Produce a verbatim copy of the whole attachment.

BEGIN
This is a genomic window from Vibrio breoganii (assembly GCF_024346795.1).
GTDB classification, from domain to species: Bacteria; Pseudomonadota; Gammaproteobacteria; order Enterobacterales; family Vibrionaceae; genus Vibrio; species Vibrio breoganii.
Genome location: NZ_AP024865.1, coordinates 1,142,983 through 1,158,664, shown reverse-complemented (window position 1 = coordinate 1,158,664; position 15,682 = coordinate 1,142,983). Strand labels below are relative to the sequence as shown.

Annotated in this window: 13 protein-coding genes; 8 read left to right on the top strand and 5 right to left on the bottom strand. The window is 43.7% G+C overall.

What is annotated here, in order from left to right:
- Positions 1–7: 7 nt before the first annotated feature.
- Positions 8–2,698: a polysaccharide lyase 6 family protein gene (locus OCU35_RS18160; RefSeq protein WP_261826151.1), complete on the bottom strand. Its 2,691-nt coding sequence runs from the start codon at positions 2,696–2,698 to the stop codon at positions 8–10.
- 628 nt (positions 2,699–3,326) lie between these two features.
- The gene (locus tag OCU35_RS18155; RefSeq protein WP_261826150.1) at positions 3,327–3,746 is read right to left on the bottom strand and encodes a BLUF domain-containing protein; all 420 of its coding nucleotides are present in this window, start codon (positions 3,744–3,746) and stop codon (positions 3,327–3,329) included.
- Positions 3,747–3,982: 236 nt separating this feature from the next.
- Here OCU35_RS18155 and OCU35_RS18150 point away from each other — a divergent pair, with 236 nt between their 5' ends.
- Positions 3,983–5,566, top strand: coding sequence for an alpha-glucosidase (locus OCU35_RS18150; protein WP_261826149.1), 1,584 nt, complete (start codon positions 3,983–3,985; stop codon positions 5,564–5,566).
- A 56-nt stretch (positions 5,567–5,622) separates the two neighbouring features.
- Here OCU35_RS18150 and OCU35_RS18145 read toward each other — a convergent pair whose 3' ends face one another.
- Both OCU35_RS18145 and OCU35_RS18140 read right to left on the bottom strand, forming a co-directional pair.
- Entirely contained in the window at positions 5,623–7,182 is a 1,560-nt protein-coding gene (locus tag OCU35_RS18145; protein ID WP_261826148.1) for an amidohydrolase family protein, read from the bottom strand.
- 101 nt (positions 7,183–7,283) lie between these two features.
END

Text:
This is a genomic window from Vibrio breoganii (assembly GCF_024346795.1).
GTDB classification, from domain to species: Bacteria; Pseudomonadota; Gammaproteobacteria; order Enterobacterales; family Vibrionaceae; genus Vibrio; species Vibrio breoganii.
Genome location: NZ_AP024865.1, coordinates 1,142,983 through 1,158,664, shown reverse-complemented (window position 1 = coordinate 1,158,664; position 15,682 = coordinate 1,142,983). Strand labels below are relative to the sequence as shown.

Annotated in this window: 13 protein-coding genes; 8 read left to right on the top strand and 5 right to left on the bottom strand. The window is 43.7% G+C overall.

What is annotated here, in order from left to right:
- Positions 1–7: 7 nt before the first annotated feature.
- Positions 8–2,698: a polysaccharide lyase 6 family protein gene (locus OCU35_RS18160; RefSeq protein WP_261826151.1), complete on the bottom strand. Its 2,691-nt coding sequence runs from the start codon at positions 2,696–2,698 to the stop codon at positions 8–10.
- 628 nt (positions 2,699–3,326) lie between these two features.
- The gene (locus tag OCU35_RS18155; RefSeq protein WP_261826150.1) at positions 3,327–3,746 is read right to left on the bottom strand and encodes a BLUF domain-containing protein; all 420 of its coding nucleotides are present in this window, start codon (positions 3,744–3,746) and stop codon (positions 3,327–3,329) included.
- Positions 3,747–3,982: 236 nt separating this feature from the next.
- Here OCU35_RS18155 and OCU35_RS18150 point away from each other — a divergent pair, with 236 nt between their 5' ends.
- Positions 3,983–5,566, top strand: coding sequence for an alpha-glucosidase (locus OCU35_RS18150; protein WP_261826149.1), 1,584 nt, complete (start codon positions 3,983–3,985; stop codon positions 5,564–5,566).
- A 56-nt stretch (positions 5,567–5,622) separates the two neighbouring features.
- Here OCU35_RS18150 and OCU35_RS18145 read toward each other — a convergent pair whose 3' ends face one another.
- Both OCU35_RS18145 and OCU35_RS18140 read right to left on the bottom strand, forming a co-directional pair.
- Entirely contained in the window at positions 5,623–7,182 is a 1,560-nt protein-coding gene (locus tag OCU35_RS18145; protein ID WP_261826148.1) for an amidohydrolase family protein, read from the bottom strand.
- 101 nt (positions 7,183–7,283) lie between these two features.